Unlike a straight news lead with its 5 Ws neatly accounted for, a hook lead tosses out one or two key details to “hook” readers so they want to know more. Often times, hook leads are purposely vague or mysterious, leaving out essential facts that can only be obtained upon further investigation.
Here’s an example of a hook lead on a Feb. 19, 2013, New York Times story about medical records technology legislation that’s helped some companies get rich. The lead alludes to a $19 billion government “giveaway” but doesn’t say exactly what that giveaway is until much deeper, where it’s revealed that the medical records industry got $19 billion in federal and state investments for shifting to electronic record keeping:
4. The Feature Lead
When it comes to leads for feature stories, the only rule is that there are no rules. Feature stories are typically more free form than news stories, so it follows that feature leads are more free form too. One freelance editor I know suggests that writers include in their stories the most strange, bizarre, quirky thing they discovered in their reporting. You could use the same trick for a feature lead.
Here’s a feature lead from “Frank Sinatra Has a Cold,” Gay Talese’s 1966 Esquire Magazine profile of the actor and singer. The article is often held out as one of the best examples of new journalism, and Esquire considers it one of the best stories the magazine has ever run. In this case, the lead builds slowly over details of where the singer is, who he’s with and what he’s doing, with the tension culminating in that critical last sentence of the second paragraph:
5. The Explanatory Lead
The explanatory lead is is like the preface or introduction in a book. It sets the scene without immediately jumping into the heart of the matter. I also call this The New Yorker lead because the magazine regularly publishes feature stories and profiles that run 10,000 words or longer, and when you’re writing stories of that length, you can afford to take 1,000 words to meander toward the purpose or subject of the story.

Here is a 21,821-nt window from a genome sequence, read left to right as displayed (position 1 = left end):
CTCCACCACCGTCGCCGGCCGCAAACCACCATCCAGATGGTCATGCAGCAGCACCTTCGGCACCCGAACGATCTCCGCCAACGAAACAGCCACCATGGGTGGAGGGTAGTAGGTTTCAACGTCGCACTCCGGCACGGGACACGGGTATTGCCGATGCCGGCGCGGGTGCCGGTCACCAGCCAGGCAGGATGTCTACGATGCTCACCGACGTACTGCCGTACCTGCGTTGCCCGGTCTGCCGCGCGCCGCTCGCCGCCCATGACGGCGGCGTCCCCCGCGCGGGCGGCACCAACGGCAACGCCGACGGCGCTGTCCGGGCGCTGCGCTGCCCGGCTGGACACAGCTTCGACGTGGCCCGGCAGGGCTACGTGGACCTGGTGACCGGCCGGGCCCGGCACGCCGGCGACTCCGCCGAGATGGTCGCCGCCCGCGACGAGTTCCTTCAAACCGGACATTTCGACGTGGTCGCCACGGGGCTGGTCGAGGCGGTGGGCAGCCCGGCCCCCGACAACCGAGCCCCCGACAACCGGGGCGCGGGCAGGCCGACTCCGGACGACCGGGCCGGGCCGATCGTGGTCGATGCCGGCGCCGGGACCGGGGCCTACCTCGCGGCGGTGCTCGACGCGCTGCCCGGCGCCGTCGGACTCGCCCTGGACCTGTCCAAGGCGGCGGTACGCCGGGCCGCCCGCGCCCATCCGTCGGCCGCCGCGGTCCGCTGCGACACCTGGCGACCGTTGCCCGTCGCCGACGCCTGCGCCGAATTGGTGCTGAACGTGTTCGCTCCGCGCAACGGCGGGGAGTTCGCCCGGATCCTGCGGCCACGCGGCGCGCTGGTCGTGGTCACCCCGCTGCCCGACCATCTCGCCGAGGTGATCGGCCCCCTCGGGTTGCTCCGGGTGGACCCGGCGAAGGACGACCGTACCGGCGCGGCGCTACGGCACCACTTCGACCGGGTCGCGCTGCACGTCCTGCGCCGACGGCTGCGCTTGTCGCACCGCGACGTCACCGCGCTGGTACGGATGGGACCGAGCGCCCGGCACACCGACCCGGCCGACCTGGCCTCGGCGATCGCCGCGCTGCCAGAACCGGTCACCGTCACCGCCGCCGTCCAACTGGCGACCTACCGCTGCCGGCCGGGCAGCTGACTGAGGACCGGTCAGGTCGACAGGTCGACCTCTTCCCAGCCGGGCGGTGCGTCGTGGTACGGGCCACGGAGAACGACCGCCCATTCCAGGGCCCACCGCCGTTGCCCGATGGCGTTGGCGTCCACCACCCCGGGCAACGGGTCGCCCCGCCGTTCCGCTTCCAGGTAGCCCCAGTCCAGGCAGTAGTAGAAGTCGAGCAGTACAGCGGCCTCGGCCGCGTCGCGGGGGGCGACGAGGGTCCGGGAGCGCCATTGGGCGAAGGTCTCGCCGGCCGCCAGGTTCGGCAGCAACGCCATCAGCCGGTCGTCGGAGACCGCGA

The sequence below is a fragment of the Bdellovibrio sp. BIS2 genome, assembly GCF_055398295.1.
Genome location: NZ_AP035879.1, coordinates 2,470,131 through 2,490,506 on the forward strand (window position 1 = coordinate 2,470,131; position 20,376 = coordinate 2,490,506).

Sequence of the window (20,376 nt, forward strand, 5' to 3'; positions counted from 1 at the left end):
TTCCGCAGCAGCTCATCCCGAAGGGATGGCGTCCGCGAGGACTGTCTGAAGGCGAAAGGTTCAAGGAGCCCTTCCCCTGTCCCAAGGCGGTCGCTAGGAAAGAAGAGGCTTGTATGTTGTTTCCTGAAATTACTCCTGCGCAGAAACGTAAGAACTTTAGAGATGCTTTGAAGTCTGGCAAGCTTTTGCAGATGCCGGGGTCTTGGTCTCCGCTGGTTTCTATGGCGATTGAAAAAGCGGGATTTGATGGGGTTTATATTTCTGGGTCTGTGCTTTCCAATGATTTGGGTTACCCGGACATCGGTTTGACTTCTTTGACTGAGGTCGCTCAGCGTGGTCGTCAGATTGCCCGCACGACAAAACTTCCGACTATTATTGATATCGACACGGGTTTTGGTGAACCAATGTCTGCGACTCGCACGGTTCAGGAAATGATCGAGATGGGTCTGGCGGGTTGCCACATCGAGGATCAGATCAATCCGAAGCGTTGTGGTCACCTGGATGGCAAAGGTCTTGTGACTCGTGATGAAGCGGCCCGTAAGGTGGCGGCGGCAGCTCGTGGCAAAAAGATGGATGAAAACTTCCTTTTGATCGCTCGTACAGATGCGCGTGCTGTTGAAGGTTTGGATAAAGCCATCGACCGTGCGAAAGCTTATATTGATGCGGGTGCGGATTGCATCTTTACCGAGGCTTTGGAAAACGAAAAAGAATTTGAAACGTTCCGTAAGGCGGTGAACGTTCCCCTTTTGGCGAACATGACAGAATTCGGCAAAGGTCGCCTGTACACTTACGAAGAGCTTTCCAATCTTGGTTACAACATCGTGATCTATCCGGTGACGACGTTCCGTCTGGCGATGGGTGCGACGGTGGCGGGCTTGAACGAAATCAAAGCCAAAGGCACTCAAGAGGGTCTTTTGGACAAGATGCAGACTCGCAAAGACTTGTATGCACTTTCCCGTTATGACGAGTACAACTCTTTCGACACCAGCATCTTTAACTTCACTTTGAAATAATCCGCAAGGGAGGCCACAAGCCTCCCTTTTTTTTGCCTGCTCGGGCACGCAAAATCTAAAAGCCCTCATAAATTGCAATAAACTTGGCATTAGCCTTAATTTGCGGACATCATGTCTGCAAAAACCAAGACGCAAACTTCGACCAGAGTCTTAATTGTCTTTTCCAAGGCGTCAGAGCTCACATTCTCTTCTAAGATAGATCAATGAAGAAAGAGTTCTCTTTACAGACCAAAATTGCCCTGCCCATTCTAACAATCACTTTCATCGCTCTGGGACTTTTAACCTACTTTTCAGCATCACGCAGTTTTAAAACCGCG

Explanatory leads are the opposite of straight news leads: they don’t get to the point. In fact, that’s part of the draw of an explanatory lead – you may not know where you’re doing, but you’re enjoying the ride.
True to form, New Yorker editor David Remnick’s July 2012 profile of Bruce Springsteen, “We Are Alive,” opens close to 5o years ago when the singer was just starting out:
6. The Anecdotal Lead
Everybody loves a good yarn. Sometimes the best way to explain a complicated or esoteric topic is with an anecdote or example. The anecdotal lead can also give readers a visual to hang onto so they’re not lost once you start explaining what the story is about. And if you save a few details for later, you’ll have them reading on to find out more. The Wall Street Journal is a huge proponent of the anecdotal lead; there’s no better way to teach yourself how they’re done than to study some Journal back issues.
An anecdotal lead is a good way to open a feature story, but you don’t need to reserve it for longer pieces. Here’s an example of an anecdotal lead on a 750-word story I wrote for MSN Money on new social networks teenagers are flocking to instead of Facebook. In the lead, I shared the story of my teenaged niece, who’s a perfect fit for the Instagram- and Snapchat-using teenagers I wrote about in the piece:
7. The Set Up Lead